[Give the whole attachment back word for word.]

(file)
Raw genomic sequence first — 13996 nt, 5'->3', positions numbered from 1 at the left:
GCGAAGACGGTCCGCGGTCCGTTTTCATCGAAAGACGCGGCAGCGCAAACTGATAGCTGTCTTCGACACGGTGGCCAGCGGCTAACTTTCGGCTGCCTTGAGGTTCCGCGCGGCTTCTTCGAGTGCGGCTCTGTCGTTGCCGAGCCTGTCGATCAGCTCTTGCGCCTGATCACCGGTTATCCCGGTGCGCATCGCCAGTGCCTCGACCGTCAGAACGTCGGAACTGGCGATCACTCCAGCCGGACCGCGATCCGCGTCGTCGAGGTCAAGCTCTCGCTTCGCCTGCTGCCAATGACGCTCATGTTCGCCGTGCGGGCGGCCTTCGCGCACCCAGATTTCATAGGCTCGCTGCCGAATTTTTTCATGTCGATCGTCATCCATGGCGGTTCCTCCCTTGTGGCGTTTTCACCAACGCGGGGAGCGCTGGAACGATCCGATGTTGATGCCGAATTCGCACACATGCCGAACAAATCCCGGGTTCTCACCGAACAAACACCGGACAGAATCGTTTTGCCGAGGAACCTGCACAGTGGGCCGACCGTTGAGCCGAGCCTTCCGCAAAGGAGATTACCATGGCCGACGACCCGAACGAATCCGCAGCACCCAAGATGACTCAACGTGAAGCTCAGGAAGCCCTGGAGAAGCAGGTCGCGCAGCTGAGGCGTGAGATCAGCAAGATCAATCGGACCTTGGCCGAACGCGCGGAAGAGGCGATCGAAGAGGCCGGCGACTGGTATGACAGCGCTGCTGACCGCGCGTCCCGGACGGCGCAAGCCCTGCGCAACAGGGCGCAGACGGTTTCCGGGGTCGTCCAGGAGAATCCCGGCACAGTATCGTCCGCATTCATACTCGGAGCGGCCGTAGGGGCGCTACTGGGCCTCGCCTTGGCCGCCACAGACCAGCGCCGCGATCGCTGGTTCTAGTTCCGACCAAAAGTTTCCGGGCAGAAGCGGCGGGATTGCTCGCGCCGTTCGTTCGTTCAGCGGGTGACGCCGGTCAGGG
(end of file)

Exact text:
Raw genomic sequence first — 13996 nt, 5'->3', positions numbered from 1 at the left:
GCGAAGACGGTCCGCGGTCCGTTTTCATCGAAAGACGCGGCAGCGCAAACTGATAGCTGTCTTCGACACGGTGGCCAGCGGCTAACTTTCGGCTGCCTTGAGGTTCCGCGCGGCTTCTTCGAGTGCGGCTCTGTCGTTGCCGAGCCTGTCGATCAGCTCTTGCGCCTGATCACCGGTTATCCCGGTGCGCATCGCCAGTGCCTCGACCGTCAGAACGTCGGAACTGGCGATCACTCCAGCCGGACCGCGATCCGCGTCGTCGAGGTCAAGCTCTCGCTTCGCCTGCTGCCAATGACGCTCATGTTCGCCGTGCGGGCGGCCTTCGCGCACCCAGATTTCATAGGCTCGCTGCCGAATTTTTTCATGTCGATCGTCATCCATGGCGGTTCCTCCCTTGTGGCGTTTTCACCAACGCGGGGAGCGCTGGAACGATCCGATGTTGATGCCGAATTCGCACACATGCCGAACAAATCCCGGGTTCTCACCGAACAAACACCGGACAGAATCGTTTTGCCGAGGAACCTGCACAGTGGGCCGACCGTTGAGCCGAGCCTTCCGCAAAGGAGATTACCATGGCCGACGACCCGAACGAATCCGCAGCACCCAAGATGACTCAACGTGAAGCTCAGGAAGCCCTGGAGAAGCAGGTCGCGCAGCTGAGGCGTGAGATCAGCAAGATCAATCGGACCTTGGCCGAACGCGCGGAAGAGGCGATCGAAGAGGCCGGCGACTGGTATGACAGCGCTGCTGACCGCGCGTCCCGGACGGCGCAAGCCCTGCGCAACAGGGCGCAGACGGTTTCCGGGGTCGTCCAGGAGAATCCCGGCACAGTATCGTCCGCATTCATACTCGGAGCGGCCGTAGGGGCGCTACTGGGCCTCGCCTTGGCCGCCACAGACCAGCGCCGCGATCGCTGGTTCTAGTTCCGACCAAAAGTTTCCGGGCAGAAGCGGCGGGATTGCTCGCGCCGTTCGTTCGTTCAGCGGGTGACGCCGGTCAGGG